Law alumnus' story drives him toward serving justice

April 28, 2022

Headshot of Thai Chhay

Few understand the risks of not standing up for humanitarian issues more than Thai Chhay JD ’18, whose experiences as a refugee, military veteran and family’s survival of genocide shaped his journey to becoming an attorney in the newly formed Conviction Integrity Unit (CIU) in Connecticut.

“I was born in the middle of the jungle. My family miraculously found a United Nations refugee camp and came to America in 1980,” said Chhay. “My experience as a refugee from Cambodia has taught me that justice and humanitarianism should be universal concerns, perhaps the greatest values, in any society.”

Chhay decided to attend Quinnipiac’s School of Law after transitioning out of the military in Fort Bragg, North Carolina.

Having earned the Dean's Fellows Scholarship, Chhay dove deeper into the meaning of law and the core foundation upon which it rests. He then used his knowledge to serve as a deputy assistant state’s attorney and as an assistant attorney general for Connecticut.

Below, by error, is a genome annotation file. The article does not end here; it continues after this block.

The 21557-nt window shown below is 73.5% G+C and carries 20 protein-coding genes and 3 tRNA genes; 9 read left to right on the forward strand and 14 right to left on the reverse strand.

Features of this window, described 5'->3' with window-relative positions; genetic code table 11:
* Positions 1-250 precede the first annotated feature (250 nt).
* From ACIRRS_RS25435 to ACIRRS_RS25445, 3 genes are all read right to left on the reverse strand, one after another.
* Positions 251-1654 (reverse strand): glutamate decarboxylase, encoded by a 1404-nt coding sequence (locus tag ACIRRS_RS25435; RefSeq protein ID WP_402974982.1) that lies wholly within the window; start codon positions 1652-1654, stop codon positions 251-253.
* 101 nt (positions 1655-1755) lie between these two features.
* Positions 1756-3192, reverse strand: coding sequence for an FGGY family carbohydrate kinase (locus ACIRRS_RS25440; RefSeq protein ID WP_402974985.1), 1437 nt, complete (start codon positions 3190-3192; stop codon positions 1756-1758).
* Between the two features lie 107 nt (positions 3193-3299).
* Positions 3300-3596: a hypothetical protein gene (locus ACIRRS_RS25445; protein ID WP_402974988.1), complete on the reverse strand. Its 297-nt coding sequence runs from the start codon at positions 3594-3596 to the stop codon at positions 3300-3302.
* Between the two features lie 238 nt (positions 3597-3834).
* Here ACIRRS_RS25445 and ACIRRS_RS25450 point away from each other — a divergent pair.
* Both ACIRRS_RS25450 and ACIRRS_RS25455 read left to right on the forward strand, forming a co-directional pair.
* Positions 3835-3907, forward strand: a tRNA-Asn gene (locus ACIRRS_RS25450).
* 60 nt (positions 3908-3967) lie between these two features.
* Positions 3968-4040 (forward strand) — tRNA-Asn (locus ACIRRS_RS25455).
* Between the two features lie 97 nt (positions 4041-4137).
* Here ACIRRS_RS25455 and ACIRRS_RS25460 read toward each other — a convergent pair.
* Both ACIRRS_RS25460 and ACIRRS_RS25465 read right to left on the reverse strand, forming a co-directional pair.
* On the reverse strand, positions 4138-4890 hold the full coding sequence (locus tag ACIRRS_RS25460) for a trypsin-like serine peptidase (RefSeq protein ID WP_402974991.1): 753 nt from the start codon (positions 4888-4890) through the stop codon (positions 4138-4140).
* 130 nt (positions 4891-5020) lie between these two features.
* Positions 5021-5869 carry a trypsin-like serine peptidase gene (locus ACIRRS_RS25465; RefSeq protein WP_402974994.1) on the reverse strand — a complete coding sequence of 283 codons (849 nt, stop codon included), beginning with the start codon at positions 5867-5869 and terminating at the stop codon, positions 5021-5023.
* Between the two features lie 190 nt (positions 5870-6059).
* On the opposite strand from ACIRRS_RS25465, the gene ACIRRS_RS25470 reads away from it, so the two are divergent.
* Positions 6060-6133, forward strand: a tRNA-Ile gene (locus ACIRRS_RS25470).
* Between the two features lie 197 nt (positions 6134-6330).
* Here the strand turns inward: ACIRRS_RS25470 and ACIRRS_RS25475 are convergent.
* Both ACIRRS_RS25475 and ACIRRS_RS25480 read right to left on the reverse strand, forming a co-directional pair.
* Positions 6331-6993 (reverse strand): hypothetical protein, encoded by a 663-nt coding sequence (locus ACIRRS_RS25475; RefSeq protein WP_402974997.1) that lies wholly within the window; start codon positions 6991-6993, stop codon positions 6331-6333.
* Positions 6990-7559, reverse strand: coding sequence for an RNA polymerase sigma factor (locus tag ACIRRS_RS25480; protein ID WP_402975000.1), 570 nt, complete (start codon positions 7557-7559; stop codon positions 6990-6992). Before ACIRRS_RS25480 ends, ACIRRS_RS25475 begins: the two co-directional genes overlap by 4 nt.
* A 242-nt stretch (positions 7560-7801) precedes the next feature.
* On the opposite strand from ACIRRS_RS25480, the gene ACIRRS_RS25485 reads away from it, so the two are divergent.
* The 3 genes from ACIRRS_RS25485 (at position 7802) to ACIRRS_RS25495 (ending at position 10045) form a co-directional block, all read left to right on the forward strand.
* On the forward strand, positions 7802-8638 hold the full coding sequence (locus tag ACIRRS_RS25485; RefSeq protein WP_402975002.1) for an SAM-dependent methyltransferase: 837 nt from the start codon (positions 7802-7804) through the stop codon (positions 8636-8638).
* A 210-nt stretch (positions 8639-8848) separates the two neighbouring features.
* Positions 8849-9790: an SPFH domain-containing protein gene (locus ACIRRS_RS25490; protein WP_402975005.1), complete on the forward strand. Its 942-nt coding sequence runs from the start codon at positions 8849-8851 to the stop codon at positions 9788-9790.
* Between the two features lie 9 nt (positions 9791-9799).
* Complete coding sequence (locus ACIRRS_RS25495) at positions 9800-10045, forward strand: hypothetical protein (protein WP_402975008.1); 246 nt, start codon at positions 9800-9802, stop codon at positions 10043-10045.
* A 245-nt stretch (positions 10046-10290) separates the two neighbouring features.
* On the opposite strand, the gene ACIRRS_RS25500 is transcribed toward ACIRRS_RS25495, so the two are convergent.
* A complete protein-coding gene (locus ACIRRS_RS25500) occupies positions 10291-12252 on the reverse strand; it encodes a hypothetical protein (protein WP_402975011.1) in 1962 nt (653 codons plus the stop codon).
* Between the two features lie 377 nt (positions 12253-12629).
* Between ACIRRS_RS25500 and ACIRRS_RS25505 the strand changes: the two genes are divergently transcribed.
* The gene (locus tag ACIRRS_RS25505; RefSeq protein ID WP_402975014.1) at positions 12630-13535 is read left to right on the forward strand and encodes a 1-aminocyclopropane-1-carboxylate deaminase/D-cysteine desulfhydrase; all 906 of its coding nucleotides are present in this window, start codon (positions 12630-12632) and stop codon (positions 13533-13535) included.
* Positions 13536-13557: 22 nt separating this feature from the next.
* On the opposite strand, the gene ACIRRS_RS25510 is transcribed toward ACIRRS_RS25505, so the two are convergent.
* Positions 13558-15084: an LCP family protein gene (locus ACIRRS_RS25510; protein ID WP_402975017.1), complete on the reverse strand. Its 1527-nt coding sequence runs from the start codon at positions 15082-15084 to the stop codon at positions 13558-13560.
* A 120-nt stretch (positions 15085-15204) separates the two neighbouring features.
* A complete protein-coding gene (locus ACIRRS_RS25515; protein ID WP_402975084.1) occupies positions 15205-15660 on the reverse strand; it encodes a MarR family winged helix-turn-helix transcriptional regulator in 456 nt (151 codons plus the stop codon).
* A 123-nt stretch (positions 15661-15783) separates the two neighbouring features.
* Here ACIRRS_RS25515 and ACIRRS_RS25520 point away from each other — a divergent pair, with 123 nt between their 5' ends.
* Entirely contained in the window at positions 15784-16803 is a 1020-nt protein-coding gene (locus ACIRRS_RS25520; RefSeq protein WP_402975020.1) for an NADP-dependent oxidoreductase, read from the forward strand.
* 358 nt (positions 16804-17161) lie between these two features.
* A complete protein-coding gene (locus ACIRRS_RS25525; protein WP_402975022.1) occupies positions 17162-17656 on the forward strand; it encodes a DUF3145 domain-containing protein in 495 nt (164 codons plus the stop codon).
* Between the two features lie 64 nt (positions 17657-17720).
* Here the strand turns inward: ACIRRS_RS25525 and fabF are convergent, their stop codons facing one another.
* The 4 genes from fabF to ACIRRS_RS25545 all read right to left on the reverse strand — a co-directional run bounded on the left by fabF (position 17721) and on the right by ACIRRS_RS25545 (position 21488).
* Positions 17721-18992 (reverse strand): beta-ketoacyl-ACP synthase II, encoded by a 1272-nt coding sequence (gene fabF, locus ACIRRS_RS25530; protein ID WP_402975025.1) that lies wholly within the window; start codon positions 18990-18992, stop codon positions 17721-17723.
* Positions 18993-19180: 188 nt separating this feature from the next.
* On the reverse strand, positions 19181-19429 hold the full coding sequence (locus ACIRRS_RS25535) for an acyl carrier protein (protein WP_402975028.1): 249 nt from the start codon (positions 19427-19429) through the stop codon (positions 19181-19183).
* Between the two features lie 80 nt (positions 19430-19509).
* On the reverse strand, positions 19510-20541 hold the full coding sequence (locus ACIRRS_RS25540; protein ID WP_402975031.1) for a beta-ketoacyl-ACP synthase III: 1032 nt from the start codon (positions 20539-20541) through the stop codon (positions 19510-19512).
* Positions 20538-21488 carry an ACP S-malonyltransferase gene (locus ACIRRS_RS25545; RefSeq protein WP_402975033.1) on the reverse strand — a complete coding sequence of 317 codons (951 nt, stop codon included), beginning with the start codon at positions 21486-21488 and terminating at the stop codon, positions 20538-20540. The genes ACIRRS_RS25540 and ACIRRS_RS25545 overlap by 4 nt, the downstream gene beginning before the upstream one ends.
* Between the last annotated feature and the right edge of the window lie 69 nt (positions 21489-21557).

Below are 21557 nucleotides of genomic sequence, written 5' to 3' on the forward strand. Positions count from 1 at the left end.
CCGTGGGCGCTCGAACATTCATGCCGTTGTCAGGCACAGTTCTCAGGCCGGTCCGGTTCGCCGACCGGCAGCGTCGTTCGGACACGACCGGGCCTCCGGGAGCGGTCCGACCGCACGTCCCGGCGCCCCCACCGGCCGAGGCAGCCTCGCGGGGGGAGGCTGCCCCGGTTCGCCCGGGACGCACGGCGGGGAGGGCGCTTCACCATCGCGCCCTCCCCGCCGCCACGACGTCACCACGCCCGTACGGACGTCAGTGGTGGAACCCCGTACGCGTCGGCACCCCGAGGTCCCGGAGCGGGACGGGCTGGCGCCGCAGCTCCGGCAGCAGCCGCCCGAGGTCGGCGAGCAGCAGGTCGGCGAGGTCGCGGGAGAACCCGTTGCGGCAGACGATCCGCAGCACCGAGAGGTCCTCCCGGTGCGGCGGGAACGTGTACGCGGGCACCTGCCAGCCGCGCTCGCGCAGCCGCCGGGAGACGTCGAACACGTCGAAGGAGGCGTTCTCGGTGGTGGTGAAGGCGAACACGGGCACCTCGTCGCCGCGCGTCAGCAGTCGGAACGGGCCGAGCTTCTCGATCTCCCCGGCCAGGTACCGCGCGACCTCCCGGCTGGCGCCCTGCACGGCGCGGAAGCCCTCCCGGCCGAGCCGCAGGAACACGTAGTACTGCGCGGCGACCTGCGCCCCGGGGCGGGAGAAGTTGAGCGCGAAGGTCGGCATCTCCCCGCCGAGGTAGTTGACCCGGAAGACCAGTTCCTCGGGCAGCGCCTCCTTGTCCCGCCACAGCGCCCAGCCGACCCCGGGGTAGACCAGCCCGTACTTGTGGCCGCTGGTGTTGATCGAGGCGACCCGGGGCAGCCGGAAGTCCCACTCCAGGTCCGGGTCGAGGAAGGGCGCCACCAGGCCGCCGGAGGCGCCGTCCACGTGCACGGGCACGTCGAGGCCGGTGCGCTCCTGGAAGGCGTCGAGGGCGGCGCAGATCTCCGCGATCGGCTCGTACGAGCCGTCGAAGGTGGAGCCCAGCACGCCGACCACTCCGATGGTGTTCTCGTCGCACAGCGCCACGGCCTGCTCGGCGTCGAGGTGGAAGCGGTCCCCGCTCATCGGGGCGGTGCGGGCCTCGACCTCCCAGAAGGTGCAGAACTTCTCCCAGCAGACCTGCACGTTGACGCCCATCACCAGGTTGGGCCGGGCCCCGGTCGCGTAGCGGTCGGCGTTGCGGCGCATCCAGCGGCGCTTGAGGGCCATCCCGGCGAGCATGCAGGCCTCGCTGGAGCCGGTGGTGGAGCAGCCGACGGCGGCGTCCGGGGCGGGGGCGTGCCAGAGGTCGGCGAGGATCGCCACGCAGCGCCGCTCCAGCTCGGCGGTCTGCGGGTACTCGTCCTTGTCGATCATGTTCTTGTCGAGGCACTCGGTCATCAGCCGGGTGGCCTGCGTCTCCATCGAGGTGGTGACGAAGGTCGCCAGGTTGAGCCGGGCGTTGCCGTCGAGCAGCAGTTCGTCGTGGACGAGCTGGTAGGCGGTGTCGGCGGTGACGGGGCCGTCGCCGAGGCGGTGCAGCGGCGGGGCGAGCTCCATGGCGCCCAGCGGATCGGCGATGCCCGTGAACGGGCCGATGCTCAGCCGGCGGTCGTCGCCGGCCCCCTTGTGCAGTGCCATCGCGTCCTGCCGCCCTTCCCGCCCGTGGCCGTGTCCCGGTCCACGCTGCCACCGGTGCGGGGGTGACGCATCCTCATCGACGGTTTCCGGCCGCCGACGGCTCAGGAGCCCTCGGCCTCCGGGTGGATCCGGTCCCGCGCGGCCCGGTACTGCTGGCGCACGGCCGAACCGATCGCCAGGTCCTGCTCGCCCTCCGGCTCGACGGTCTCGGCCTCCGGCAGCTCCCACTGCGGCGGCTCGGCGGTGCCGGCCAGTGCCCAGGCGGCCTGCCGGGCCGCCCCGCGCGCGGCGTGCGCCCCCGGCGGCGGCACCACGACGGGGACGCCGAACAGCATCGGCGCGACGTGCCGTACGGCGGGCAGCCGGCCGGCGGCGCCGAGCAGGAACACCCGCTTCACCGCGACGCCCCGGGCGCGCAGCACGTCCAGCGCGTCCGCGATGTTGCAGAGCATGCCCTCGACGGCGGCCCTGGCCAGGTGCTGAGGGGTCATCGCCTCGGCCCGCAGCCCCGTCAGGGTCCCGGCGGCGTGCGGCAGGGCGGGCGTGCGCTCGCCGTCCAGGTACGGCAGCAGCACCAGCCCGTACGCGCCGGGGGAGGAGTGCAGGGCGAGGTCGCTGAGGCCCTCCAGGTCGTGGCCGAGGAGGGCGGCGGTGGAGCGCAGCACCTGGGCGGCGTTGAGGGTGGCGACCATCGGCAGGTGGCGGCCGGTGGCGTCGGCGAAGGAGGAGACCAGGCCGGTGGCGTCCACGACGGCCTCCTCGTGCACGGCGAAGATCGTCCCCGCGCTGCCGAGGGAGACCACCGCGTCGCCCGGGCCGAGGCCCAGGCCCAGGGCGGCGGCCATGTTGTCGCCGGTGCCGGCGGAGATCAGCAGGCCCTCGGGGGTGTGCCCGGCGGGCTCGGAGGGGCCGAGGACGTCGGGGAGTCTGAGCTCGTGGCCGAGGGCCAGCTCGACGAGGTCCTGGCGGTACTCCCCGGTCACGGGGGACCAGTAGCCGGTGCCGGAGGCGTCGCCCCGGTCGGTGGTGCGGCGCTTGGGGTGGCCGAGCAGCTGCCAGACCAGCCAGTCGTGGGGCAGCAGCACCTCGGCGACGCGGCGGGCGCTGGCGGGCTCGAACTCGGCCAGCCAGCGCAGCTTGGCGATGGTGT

“My experiences in the military taught me a lot about the nexus between rule of law and instability and violence in the world. I deployed to Iraq in 2010 and saw how instability and extremism can shape a society and culture,” said Chhay. “I believe there are only two great forces in the world — family and war.  Since then, I have seen that America, like any other society, is also susceptible to the forces of instability and extremism. I believe that rule of law with a focus on family and universal humanitarian law might be the only way to counter it.”

Chhay said that Quinnipiac’s School of Law prepared him with the written and oral skills an attorney needs to be successful and a solid understanding of the interpersonal skills that are essential in his chosen profession.

“I know I am using my education and my broad life experience to address fundamental societal and constitutional concerns in America. I hope one day to use my education to leave a lasting impact on culture and society,” he said.

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